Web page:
Azerbaijan is pretending that the international community shares its approaches and it shares the approaches of the international community. In reality, Azerbaijan is continuously rejecting all proposals of the internationally mandated OSCE Minsk Group Co-Chair countries. Baku rejected all versions of the Basic Principles of the settlement of the Nagorno-Karabakh conflict proposed by the Co-Chairs of the Minsk Group, including those presented at the Kazan (June 2011), Sochi (March 2011), Astrakhan (October 2011) and Saint Petersburg (June 2010) summits.
Baku refused not only the Basic Principles, but also confidence-building measures proposed by the Co-Chairs on consolidation of ceasefire, withdrawal of the snipers from the line of contact and the establishment of a mechanism for investigation of the ceasefire violations.
Azerbaijan not only obstructs confidence-building measures, but also periodically organizes provocations on the line of contact with Nagorno-Karabakh and on the border with Armenia, which result in new casualties.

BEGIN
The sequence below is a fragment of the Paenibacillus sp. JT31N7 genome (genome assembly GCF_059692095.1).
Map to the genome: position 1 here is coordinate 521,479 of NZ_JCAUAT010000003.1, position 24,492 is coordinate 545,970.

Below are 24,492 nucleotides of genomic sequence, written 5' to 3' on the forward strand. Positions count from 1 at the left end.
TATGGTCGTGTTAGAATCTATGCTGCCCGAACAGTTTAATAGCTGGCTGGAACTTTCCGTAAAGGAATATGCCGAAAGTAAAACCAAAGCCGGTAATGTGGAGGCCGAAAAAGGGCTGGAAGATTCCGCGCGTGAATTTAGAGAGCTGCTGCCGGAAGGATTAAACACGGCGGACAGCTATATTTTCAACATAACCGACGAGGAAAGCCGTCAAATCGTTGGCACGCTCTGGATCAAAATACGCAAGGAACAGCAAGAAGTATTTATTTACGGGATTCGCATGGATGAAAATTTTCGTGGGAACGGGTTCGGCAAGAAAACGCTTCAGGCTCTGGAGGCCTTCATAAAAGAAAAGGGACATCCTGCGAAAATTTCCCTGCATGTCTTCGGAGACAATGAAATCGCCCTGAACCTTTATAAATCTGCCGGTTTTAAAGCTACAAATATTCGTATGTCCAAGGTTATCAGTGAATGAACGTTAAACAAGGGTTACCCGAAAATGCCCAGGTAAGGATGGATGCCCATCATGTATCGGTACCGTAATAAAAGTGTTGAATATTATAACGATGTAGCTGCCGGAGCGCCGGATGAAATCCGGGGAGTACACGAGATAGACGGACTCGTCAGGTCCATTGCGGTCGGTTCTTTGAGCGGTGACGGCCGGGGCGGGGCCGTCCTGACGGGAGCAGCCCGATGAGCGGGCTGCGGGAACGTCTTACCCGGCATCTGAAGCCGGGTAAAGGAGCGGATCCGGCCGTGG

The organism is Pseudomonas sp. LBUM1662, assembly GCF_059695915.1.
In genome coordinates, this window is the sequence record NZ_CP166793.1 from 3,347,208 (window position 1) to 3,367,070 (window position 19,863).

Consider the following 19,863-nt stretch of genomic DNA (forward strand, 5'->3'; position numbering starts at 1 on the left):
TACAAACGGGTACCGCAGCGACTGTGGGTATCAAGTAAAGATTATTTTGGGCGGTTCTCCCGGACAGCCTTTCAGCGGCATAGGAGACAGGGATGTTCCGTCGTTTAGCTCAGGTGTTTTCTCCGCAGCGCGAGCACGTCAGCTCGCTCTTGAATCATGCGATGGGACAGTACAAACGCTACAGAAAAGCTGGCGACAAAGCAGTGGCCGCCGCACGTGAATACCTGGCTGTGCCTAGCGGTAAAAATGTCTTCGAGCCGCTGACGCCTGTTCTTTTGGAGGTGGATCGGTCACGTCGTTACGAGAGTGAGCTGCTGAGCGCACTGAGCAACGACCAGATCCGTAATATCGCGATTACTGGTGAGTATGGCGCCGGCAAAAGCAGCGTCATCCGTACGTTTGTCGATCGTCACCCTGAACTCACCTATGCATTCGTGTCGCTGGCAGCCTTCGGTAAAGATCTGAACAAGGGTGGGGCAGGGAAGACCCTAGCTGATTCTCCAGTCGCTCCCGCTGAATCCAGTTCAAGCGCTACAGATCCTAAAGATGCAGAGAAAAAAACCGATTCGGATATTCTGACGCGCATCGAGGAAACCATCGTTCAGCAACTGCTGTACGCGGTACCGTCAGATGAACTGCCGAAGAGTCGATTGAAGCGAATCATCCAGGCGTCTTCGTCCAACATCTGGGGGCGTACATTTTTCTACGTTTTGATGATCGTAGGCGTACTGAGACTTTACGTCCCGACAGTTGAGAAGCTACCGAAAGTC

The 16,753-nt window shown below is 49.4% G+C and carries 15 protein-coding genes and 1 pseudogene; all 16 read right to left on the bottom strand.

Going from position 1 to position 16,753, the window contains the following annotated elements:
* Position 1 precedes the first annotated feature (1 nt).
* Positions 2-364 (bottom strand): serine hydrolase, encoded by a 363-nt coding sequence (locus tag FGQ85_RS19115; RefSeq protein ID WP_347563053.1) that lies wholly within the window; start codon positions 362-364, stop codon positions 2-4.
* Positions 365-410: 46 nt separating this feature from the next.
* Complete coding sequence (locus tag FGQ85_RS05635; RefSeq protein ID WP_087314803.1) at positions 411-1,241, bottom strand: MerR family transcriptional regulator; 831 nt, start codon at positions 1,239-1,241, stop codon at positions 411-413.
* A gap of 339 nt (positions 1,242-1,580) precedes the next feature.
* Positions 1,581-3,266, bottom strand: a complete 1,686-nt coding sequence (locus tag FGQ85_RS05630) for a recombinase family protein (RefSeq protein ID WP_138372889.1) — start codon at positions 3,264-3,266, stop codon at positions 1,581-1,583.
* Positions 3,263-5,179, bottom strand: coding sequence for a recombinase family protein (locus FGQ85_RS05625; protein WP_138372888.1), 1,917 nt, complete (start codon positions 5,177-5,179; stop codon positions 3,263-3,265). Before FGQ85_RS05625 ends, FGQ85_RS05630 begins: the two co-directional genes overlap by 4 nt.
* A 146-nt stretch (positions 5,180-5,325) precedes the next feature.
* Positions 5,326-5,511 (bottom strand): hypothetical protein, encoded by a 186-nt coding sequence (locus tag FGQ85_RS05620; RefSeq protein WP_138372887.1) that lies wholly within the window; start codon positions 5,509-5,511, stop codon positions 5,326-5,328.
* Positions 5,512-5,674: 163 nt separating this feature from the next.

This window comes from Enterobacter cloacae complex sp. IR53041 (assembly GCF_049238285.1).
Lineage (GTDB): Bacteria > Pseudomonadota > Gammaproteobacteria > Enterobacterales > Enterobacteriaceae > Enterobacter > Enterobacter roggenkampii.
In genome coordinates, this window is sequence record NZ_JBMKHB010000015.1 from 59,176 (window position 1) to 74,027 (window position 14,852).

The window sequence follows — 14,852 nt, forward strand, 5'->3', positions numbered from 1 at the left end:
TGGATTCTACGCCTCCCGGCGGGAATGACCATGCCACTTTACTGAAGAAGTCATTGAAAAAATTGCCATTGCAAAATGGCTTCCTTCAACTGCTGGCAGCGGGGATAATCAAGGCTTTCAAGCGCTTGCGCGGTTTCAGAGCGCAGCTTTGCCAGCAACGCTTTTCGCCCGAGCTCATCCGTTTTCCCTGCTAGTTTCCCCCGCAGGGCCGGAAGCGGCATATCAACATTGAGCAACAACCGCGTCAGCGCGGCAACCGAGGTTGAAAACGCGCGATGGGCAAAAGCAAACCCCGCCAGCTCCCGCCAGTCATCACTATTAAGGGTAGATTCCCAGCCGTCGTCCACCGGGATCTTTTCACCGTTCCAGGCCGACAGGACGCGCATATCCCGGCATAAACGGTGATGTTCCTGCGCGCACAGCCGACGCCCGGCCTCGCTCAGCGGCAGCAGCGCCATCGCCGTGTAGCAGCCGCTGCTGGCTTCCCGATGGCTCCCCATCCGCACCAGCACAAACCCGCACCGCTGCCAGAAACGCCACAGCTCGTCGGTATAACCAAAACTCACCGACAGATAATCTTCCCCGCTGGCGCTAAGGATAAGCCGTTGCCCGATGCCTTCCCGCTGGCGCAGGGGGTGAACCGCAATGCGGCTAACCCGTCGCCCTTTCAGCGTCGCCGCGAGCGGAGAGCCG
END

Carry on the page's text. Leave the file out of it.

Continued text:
During the previous session of the General Assembly I spoke about the release and glorification of an axe-murderer, Safarov, by the Azerbaijani leadership, which was strongly condemned by the entire international community, by the United Nations’ and other international organizations’ human rights commissions. Even today, more than a year after, Azerbaijani leadership continues to declare that what they did is acceptable and dares to criticize the stance of the international community. This clearly demonstrates the deepening gap of perceptions between the Azerbaijani leadership and the international community about what is good and what is bad.
Most recently Azerbaijani authorities on national level have ostracized the eminent Azerbaijani writer Aylisli for publishing a novel, where he talks about the pogroms against Armenians in Baku, Sumgait and other parts of Azerbaijan. His books were publicly burned and the writer had to leave the country facing threats to his life.
Just last week the President of Azerbaijan once again came up with new threats against Armenia and Nagorno-Karabakh and laid claim to Armenian lands, including the almost three thousand-year-old capital city Yerevan.